Applied Turbulence Modelling in Marine Waters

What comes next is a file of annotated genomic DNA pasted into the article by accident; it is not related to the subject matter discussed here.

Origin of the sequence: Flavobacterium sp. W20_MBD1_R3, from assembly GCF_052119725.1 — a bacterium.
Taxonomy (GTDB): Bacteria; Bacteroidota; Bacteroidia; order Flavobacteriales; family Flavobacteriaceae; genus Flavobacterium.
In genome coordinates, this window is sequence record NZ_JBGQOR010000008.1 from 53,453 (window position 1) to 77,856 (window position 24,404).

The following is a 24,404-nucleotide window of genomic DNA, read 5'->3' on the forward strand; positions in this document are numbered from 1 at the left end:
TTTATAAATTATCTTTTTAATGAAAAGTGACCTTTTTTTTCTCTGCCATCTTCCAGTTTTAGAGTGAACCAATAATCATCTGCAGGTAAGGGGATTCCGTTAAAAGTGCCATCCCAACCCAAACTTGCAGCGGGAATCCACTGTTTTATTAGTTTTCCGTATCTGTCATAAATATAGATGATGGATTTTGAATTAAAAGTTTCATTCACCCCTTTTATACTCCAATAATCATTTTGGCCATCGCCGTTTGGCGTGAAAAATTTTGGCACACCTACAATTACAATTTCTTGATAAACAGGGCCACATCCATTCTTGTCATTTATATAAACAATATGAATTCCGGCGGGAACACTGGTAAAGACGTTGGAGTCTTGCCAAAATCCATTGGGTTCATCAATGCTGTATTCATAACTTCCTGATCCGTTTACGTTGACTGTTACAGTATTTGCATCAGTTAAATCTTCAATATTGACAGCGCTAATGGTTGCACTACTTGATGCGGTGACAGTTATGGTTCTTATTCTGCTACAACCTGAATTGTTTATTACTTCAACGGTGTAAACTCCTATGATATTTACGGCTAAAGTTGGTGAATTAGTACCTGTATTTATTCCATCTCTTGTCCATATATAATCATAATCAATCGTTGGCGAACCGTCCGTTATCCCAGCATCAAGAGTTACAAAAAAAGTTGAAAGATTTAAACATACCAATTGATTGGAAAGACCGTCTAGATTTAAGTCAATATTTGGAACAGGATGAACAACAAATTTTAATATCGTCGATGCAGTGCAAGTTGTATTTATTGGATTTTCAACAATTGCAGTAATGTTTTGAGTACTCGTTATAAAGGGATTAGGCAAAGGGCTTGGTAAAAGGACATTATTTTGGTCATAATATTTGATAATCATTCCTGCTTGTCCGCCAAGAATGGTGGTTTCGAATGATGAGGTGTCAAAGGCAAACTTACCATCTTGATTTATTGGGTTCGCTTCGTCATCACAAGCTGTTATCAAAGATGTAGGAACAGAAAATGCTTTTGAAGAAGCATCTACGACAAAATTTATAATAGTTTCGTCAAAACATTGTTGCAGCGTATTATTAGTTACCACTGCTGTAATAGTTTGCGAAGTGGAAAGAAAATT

The simulation of turbulent mixing processes in marine waters is one of the most pressing tasks in oceanography. It is rendered difficult by the various complex phenomena occurring in these waters like strong stratification, ex ternal and internal waves, wind generated turbulence, Langmuir circulation etc. The need for simulation methods is especially great in this area because the physical processes cannot be investigated in the laboratory. Tradition ally, empirical bulk type models were used in oceanography, which, however, cannot account for many of the complex physical phenomena occurring. In engineering, statistical turbulence models describing locally the turbulence mixing processes were introduced in the early seventies, such as the k E model which is still one of the most widely used models in Computational Fluid Dy namics. Soon after, turbulence models were applied more and more also in the atmospheric sciences, and here the k kL model of Mellor and Yamada became particularly popular. In oceanography, statistical turbulence mod els were introduced rather late, i. e. in the eighties, and mainly models were taken over from the fields mentioned above, with some adjustments to the problems occurring in marine waters. In the literature on turbulence model applications to oceanography problems controversial findings and claims are reported about the various models, creating also an uncertainty on how well the models work in marine water problems.
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